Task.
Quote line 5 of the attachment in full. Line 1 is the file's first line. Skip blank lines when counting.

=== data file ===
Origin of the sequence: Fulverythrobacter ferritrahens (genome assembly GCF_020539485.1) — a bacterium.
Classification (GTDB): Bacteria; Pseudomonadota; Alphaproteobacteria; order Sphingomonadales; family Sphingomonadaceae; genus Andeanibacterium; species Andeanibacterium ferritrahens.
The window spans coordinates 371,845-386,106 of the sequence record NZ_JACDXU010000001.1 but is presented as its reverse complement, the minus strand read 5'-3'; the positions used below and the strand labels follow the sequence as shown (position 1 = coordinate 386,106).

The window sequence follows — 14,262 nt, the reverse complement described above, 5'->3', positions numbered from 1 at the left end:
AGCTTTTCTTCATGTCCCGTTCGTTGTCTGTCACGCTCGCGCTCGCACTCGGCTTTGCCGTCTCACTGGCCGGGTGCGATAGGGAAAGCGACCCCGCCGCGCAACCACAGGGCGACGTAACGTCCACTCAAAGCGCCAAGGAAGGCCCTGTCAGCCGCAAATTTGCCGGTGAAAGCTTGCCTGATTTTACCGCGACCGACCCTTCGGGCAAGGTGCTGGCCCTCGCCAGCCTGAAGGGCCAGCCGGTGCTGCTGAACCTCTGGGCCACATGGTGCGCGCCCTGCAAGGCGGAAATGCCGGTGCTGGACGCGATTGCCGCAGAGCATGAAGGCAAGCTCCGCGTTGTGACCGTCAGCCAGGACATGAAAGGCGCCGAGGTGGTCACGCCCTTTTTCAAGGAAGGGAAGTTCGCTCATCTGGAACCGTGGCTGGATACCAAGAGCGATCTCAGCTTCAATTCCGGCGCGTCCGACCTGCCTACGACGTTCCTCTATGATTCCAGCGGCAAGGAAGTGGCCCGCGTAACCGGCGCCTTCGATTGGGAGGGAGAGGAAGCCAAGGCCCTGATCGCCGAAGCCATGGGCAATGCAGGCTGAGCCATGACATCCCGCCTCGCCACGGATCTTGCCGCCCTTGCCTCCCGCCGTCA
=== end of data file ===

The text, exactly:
AGCTTTTCTTCATGTCCCGTTCGTTGTCTGTCACGCTCGCGCTCGCACTCGGCTTTGCCGTCTCACTGGCCGGGTGCGATAGGGAAAGCGACCCCGCCGCGCAACCACAGGGCGACGTAACGTCCACTCAAAGCGCCAAGGAAGGCCCTGTCAGCCGCAAATTTGCCGGTGAAAGCTTGCCTGATTTTACCGCGACCGACCCTTCGGGCAAGGTGCTGGCCCTCGCCAGCCTGAAGGGCCAGCCGGTGCTGCTGAACCTCTGGGCCACATGGTGCGCGCCCTGCAAGGCGGAAATGCCGGTGCTGGACGCGATTGCCGCAGAGCATGAAGGCAAGCTCCGCGTTGTGACCGTCAGCCAGGACATGAAAGGCGCCGAGGTGGTCACGCCCTTTTTCAAGGAAGGGAAGTTCGCTCATCTGGAACCGTGGCTGGATACCAAGAGCGATCTCAGCTTCAATTCCGGCGCGTCCGACCTGCCTACGACGTTCCTCTATGATTCCAGCGGCAAGGAAGTGGCCCGCGTAACCGGCGCCTTCGATTGGGAGGGAGAGGAAGCCAAGGCCCTGATCGCCGAAGCCATGGGCAATGCAGGCTGAGCCATGACATCCCGCCTCGCCACGGATCTTGCCGCCCTTGCCTCCCGCCGTCA